Ep. 92: Liv Watson & David Wray - Digital Transformation: Business Reporting in the Fourth Industrial Revolution
Manage episode 274283731 series 2538467
Contact David: https://www.linkedin.com/in/david-w-29627882/
IMA's Paper - "A Digital Transformation Brief: Business Reporting in the Fourth Industrial Revolution": https://www.imanet.org/-/media/e8faf3260e904bf5984fff9c9cf70382.ashx
FULL EPISODE TRANSCRIPT
Welcome back to Count Me In. IMA's podcast about all things affecting the accounting and finance world. I'm your host, Adam Larson, and I'm here to bring you episode 92 of our series. Today's conversation features two guest speakers, Liv Watson and David Wray. They joined my cohost, Mitch to talk about a paper they coauthored with others about digital transformation. The paper, A digital Transformation Brief Business Reporting and the Fourth Industrial Revolution, highlights the staggering compliance costs and boldly calls for digital transformation across businesses. Liv and David share their perspectives with Mitch as they share many facts and examples of what businesses should do to maintain compliance through the data revolution. Let's listen to their conversation now.
From the research paper, you classify six reg data ecosystem challenges that are contributing factors to the material costs and risk in global compliance that you discovered during the Workiva research. Is that correct?
Yeah, not that the paper really was exhaustedly addressing all of the spectrum, but some of the key challenges for companies to produce regulatory reporting is obviously set in their reg data. The regulatory data, they got it captured that sits in silos in different types of systems throughout the organization, and then sometimes as a reporting goes beyond just financial systems, they are integrating non-financial data. That data is not hardly accessible in any system. So the data processes being able to access data is kind of key to be able to digitize that data. Some of the challenges are the data types, right? You have different data types, different formats of data. So they sit locked up in documents. So the data, even if it's stored digitally, it's not accessible. Standards and supporting documents. I mean, you have many standards to follow many frameworks to follow multiple regulators, asking for multiple data points that are aligned with different supporting documents and regulation. We need to digitize these documents and they need to be machine readable. They need to be discoverable. They can't just be digitized into a word document. Technical standards. There are XBRL. There is XML, there is Excel, there is Word, there is PDF. When regulators ask for data, they need to start considering one data format because, and in machine readable way, because just aggregating all of this data and then try to create documents and report both internally and externally. There's some mission marbles. There are many different ways. Some allows the software vendor to directly connect to these digital repositories, but some you have to upload some, you have to fill out an online form. We need one way or connecting, and then the digital way and data definitions. Let's not forget that. Data definitions is just an issue all around standard sharing many data definition are the same, but mean something different. Some are the same, but describe the front. We need the digital transformation in a central place, just like a library to register these data definition into taxonomies so they can be discoverable machine readable. So during this paper, we discovered some of the key points that is costing industry today. IFAC recently said over $780 billion a year costing the industry just to address many of these problems that we discovered in our research. So yes, quite a technical challenge that we still have today, Mitchchell, thank you.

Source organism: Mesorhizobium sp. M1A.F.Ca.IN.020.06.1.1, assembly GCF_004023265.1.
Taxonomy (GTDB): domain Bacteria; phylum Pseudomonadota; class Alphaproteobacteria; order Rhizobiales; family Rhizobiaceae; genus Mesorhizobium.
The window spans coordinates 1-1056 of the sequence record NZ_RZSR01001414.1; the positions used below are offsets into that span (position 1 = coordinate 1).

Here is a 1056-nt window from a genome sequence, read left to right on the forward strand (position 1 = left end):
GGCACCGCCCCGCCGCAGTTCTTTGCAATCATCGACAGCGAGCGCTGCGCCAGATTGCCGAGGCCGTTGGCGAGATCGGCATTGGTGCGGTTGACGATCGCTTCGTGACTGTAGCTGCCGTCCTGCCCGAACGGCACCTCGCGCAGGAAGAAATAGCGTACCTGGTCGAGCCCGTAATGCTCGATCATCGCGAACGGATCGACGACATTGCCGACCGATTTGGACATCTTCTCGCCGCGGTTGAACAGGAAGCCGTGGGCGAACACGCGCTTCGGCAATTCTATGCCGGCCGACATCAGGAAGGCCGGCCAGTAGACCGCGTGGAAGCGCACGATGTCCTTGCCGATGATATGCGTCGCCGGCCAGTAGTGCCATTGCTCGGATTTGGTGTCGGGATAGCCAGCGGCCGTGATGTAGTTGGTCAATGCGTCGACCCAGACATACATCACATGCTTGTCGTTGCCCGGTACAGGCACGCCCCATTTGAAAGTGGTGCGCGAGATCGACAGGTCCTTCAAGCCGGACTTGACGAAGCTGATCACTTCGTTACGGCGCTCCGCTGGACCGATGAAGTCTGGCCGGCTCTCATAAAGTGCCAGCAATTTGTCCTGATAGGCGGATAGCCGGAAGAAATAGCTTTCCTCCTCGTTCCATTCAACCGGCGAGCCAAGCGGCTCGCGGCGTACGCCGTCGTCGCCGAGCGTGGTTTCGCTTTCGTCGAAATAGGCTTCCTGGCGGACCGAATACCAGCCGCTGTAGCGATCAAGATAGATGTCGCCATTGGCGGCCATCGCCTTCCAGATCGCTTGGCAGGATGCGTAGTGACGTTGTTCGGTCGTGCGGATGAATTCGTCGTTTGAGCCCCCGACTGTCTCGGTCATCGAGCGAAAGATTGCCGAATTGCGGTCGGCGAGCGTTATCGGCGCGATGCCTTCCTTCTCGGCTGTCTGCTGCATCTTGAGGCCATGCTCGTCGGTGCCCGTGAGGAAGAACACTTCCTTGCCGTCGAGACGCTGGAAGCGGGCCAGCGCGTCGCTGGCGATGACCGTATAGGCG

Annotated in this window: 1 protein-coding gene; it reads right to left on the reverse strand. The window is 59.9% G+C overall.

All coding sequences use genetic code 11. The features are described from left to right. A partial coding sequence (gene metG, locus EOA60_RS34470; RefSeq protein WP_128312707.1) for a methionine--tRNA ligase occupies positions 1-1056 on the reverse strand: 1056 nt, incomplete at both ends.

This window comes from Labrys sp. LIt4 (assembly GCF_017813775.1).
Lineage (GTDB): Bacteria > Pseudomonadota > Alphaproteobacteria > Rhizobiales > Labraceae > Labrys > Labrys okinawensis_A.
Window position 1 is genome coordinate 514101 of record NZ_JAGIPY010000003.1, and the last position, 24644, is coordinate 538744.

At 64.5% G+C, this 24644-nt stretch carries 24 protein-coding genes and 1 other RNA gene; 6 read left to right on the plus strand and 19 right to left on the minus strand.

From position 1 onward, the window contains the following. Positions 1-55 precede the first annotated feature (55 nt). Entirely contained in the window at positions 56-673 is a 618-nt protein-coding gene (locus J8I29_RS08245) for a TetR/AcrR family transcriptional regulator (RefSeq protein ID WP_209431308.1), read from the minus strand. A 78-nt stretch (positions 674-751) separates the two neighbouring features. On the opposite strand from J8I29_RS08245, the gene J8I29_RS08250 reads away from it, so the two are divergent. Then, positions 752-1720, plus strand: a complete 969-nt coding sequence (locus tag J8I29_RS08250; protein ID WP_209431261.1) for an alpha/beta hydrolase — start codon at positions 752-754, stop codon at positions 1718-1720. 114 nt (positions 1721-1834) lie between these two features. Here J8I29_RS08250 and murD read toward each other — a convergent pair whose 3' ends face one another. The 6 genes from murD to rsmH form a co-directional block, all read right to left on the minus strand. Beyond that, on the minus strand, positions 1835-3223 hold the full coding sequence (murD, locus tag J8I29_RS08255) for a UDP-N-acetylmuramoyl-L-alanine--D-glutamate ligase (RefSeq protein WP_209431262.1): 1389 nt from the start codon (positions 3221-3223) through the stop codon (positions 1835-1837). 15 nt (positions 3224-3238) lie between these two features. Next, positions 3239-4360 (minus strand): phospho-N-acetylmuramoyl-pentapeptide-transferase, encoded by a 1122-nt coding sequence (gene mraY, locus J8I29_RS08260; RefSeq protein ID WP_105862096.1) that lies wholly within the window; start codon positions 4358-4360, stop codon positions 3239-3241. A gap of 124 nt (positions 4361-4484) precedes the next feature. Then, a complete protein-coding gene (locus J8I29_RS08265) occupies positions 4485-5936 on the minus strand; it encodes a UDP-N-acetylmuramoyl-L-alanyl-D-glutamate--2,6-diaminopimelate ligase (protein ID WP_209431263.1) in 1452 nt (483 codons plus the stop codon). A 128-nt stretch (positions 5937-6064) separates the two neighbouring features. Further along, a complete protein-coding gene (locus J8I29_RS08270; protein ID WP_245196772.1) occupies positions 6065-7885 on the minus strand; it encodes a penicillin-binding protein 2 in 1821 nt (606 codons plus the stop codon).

Well, thank you for that, and with this whole data revolution, you know, I'd like to direct this question to David as the seasoned finance leader, I know you were both in a publicly traded and privately held Fortune 500 companies. What is your personal observation on the willingness of compliance teams to really embrace this whole digital transformation?
Thanks, Mitch. It's a great question. I mean what I've noticed throughout my career, and I think it's really accelerating the last few years is that users on the ground are really beyond crying and now screaming out for digital transformation. And that's now being echoed in a very loud way by CFOs. In fact, in 2018, Accenture conducted a study, which is called From the Bottom Line to the Frontline, and they found that about 80% of CFOs said that control compliance and reporting is largely going to be digitized because they want to free up those resources to be able to business partner. That's where they see value. Additionally risk and compliance data accounts for almost three quarters of all of the data requests. So the issue is definitely not going away, and of course it naturally prompts the question around how can we digitize the end to end process, so the talented finance resources can in fact be deployed to better support the business and drive value for organizations. Our paper really captures this at its most basic level, right? The ultimate reporting objective is really trustworthy auditable accessible and machine readable information that is definitely relevant to user groups. And to do so, we've gotta be near real time as Liv alluded to earlier. It probably goes without saying that any transformation success is really going to depend on robust data governance and each business reporting data and compliance framework as well.